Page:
Pilgrimage
It all started on May 24, 2015, when my pilgrimage trip to Assisi, Italy began. Or maybe it really started on July 18, 1953, when my life began. Either way, the idea of pilgrimage – the experience of travel for the sake of finding God – has been deep in me for the last several months. Active in my thinking and reflecting, alive in my prayer, this idea of pilgrimage is infusing my life experience daily.

This summer, in my daily morning devotional time, I have been reading To the Field of Stars: A Pilgrim’s Journey to Santiago de Compostela, by Kevin A. Codd. I discovered this book on our summer reading bookshelf – a collection of books left here by various family members as a resource for reading while here at our cottage. It’s an eclectic collection – many of them favorites of ours, some of them books that are culturally popular. My eldest has long held a fascination for the camino de Santiago, a medieval pilgrimage route from southern France to northwest Spain. She and I have talked about this many times – imagining how we might walk this pilgrimage route together – and Codd’s book is one that she had read and left on the summer reading shelf.

As I continued to reflect on my late Spring pilgrimage trip to Assisi, I was drawn to this book when I arrived at our cottage this summer. Each short chapter is a reflection on a day’s portion of the author’s walk from Saint-Jean-Pied-de-Port to Santiago de Compostela, a journey of some 500 miles. I quickly got into a rhythm of reading one chapter as part of my invitation to the day. Each chapter has felt like a deep, rich, very special bite of chocolate – each one lingering on my soul’s tongue for the whole day. I’m almost at the end – so sad (along with the author) that I’m almost finished; and, at the same time, holding a rich resource of images, ideas, invitations, to take with me going forward.

camino shell-2The most enduring and recognizable symbol of the Camino de Santiago is the scallop shell. Many, if not most, of the pilgrims who walk the Camino, have a scallop shell with them along the way. Signposts bear the symbol as well. There are many stories about the significance of the shell; in the midst of the stories is the knowledge that the scallop shell is often found on the shores of Galicia, near Santiago de Compostela.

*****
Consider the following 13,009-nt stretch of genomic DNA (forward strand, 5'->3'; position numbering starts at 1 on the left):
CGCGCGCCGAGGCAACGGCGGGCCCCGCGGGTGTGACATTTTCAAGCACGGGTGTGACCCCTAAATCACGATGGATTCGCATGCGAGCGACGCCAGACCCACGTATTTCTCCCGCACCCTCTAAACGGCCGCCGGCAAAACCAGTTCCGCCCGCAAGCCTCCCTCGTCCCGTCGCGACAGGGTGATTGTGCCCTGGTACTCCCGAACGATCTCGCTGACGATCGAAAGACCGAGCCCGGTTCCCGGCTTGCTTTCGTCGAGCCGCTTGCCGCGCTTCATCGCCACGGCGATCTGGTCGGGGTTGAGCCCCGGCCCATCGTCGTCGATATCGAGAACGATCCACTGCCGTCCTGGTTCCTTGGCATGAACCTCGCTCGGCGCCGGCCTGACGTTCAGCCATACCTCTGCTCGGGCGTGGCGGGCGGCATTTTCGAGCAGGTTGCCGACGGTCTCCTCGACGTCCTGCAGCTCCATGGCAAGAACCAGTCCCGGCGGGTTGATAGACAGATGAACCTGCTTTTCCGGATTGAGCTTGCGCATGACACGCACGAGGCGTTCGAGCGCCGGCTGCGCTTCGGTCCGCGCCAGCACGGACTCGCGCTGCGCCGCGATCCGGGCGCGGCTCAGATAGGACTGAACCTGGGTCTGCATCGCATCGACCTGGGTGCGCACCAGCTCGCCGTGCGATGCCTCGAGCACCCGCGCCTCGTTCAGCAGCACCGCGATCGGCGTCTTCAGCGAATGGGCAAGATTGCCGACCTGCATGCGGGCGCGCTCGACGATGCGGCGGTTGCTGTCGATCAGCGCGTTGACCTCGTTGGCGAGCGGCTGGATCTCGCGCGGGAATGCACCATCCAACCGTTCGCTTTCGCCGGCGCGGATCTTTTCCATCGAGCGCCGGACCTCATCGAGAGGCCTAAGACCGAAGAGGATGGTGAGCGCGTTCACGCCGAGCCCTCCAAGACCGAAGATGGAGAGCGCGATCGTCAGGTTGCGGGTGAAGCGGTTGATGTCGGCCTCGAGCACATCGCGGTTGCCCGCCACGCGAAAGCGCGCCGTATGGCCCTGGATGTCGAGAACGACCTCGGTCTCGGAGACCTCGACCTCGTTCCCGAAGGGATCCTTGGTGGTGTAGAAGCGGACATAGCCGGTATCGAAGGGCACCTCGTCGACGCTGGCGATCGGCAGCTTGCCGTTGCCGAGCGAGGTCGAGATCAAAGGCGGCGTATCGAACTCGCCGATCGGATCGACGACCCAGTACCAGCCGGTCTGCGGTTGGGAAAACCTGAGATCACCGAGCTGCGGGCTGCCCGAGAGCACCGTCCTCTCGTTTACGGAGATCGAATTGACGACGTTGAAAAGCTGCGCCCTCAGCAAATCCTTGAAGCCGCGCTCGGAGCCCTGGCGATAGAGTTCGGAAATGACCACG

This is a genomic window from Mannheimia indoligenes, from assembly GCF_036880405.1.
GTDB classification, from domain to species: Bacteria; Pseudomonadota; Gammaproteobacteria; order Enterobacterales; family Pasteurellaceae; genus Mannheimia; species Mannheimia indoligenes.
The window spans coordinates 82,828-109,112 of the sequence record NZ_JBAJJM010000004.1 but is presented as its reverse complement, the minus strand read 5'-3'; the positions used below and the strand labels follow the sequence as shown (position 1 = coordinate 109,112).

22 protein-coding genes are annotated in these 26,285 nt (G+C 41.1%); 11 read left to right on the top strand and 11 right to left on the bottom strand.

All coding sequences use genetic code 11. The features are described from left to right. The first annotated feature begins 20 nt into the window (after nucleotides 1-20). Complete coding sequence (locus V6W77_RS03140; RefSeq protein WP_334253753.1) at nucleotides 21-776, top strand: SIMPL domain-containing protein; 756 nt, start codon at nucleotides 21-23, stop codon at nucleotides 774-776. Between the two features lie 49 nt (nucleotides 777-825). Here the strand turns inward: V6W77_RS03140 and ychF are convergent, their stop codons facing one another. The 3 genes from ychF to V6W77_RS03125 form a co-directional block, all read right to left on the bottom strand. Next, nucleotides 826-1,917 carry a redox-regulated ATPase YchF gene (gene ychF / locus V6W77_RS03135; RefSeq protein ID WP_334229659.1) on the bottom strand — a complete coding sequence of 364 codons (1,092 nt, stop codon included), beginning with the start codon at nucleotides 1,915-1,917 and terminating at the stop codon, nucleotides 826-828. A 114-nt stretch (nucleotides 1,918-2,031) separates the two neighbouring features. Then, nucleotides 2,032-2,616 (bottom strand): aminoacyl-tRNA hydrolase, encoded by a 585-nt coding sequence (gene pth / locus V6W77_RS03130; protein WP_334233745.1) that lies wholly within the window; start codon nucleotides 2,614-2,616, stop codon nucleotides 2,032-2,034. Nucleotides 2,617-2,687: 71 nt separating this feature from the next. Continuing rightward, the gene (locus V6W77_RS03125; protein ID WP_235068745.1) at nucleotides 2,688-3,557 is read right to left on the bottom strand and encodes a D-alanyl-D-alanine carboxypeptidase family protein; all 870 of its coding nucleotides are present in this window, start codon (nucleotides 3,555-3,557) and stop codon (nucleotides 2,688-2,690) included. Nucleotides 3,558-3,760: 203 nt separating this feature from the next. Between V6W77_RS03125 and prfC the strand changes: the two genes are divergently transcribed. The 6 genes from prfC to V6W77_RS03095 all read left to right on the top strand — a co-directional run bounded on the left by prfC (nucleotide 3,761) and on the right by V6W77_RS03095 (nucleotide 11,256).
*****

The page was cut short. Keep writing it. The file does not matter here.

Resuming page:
There are a few symbols that one finds in Assisi, representing St. Francis. One of them is the dove – a sign of peace. The lifeAssisi dove
and ministry of St. Francis were grounded in peace – a longing for peace among people; teaching peace as he traveled; modeling peace as the faithful, if not unlikely, leader of a growing community of followers. Wanting to take home a memento of my trip, of Assisi and St. Francis, and an ongoing reminder to me of my experience, I purchased a small, simple, necklace – a thin, black cord with a small dove made of local olive wood. I leave it out on my dresser so I see it regularly during the day; and I wear it often. I want to remember. I want to see my life, itself, as pilgrimage.

So for today – invitation. While my life pilgrimage has been underway for 62 years, I want to regularly look at it with the heart of a pilgrim. What will my experience of God be today? What signs, experiences, people join me today and how do they help me know myself, and God with me?

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